This will take you to the "Quick Subscription" page where you will see all the topics that you can receive email updates on from DEC. Scroll to the "Lakes and Rivers" category and check the box next to "Great Lakes". You will receive a welcome email confirming your subscription(s).

Lakewide Action and Management Plans

Satellite image of Erie and Ontario
Satellite image of Lake Erie (below, left)
and Lake Ontario (above, right)

In 1987, the governments of the United States and Canada committed to develop and implement Lakewide Management Plans (LaMP) for the Great Lakes, including Lake Erie and Lake Ontario. In 2012, the name of these plans was changed to Lakewide Action and Management Plans (LAMP).

The LAMPs guide the work of U.S. and Canadian government agencies to reduce the amounts of contaminants entering the lakes and to address causes of lakewide problems. DEC, in cooperation with the U.S. Environmental Protection Agency, Environment Canada, the Ontario Ministry of the Environment, and many regional and local governments, industry, and public interest organizations work together to achieve the goals of the LAMPs.

Copies of the Lake Erie and Lake Ontario LAMPs and related reports are available on EPA's website. Direct links are in the "Links Leaving DEC's Website" section of the right-hand column of this page. More information is also available on DEC's Lake Ontario LAMP webpage.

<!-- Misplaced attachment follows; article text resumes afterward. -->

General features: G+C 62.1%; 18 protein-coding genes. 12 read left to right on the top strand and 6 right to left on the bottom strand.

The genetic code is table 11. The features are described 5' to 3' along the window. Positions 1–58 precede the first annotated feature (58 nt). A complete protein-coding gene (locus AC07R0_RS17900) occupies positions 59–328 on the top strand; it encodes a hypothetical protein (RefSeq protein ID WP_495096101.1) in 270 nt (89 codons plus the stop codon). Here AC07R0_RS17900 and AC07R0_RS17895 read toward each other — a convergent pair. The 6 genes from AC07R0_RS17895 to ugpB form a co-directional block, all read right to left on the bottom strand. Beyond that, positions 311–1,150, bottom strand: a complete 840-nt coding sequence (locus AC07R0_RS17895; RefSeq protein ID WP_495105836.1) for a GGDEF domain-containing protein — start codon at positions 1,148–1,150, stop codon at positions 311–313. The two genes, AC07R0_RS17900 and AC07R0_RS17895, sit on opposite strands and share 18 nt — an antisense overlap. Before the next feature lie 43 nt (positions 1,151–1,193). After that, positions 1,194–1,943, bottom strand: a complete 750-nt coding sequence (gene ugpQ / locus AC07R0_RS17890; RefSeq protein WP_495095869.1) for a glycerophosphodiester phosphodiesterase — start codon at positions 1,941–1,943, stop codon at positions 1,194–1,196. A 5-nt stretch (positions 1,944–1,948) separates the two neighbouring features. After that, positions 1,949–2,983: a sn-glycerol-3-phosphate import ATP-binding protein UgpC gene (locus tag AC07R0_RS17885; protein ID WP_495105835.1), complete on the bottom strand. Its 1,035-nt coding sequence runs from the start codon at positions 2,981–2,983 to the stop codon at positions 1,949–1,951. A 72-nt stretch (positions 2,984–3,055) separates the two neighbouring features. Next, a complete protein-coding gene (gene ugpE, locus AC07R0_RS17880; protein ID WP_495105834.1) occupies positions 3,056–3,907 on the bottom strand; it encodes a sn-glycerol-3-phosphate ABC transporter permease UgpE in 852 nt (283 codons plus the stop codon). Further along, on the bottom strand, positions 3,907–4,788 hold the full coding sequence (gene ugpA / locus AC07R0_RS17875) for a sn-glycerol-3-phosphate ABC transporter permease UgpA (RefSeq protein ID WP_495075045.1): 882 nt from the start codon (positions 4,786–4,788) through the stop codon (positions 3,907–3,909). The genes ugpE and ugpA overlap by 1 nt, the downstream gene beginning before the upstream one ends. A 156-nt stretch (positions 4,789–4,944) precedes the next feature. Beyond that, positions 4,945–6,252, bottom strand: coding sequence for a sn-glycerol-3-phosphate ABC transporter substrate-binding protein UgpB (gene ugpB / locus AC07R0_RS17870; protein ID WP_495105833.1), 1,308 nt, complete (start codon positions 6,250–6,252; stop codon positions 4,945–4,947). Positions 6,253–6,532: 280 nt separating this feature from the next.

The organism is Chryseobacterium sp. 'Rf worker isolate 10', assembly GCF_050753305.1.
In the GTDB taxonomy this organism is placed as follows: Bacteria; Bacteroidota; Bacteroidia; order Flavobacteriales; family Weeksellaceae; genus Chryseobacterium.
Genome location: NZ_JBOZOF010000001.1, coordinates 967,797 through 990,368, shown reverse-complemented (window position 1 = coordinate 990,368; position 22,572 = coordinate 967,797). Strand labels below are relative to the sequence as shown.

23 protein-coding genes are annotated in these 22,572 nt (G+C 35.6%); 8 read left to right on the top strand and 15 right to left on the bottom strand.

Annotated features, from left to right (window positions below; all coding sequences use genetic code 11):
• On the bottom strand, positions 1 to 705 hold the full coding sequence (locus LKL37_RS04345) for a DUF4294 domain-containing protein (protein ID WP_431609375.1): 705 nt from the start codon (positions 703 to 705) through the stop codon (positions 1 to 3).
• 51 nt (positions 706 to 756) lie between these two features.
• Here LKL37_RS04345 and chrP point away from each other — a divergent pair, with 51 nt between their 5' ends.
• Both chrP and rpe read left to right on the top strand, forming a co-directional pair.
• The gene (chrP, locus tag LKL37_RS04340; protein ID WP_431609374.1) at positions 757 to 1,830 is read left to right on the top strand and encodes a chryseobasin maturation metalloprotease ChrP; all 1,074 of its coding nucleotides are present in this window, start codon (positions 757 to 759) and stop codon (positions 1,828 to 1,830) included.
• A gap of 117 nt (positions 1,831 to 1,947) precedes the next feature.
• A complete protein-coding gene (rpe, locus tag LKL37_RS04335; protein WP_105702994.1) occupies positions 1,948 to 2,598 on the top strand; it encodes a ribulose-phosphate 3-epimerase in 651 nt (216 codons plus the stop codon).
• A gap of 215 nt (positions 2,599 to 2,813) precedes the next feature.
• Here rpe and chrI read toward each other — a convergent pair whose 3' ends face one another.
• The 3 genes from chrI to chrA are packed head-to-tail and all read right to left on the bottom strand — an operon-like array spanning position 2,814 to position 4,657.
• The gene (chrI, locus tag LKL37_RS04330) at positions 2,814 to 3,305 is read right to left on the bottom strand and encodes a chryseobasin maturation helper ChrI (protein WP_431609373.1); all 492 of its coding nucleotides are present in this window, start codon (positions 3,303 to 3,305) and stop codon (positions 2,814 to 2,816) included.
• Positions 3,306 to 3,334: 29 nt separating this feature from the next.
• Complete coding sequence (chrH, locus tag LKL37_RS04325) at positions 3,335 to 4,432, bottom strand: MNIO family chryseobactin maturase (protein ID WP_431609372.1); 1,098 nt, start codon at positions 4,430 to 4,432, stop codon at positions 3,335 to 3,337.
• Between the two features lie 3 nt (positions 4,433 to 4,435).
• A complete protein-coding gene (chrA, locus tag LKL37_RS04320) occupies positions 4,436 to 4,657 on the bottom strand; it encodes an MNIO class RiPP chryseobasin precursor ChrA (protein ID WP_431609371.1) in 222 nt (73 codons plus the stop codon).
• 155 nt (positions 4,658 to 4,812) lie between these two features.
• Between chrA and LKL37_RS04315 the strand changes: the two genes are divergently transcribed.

Areas of Concern

Areas of Concern (AOC) are geographic areas around the Great Lakes that are environmentally degraded. In 1987, the Great Lakes Water Quality Agreement designated 43 AOCs in the U.S. and Canada as a way to focus clean up work on these areas. Of the 43 AOCs, 26 are in the U.S., 12 are in Canada, and 5 are shared by both countries. New York State has 6 Areas of Concern: Buffalo River, Eighteenmile Creek, Rochester Embayment, Oswego River/Harbor, Niagara River, and St. Lawrence River at Massena. Visit DEC's Areas of Concern webpage for more information.

New York State Great Lakes Protection Fund

The New York State Great Lakes Protection Fund is a funding source for research and field assessment projects that protect, restore and improve the health of the Great Lakes ecosystem in New York. The Fund supports projects between government, academia, non-governmental and environmental groups to conduct research and exchange/apply information about remediating and sustaining the health of the plant, animal and human elements of New York's Great Lakes ecosystem.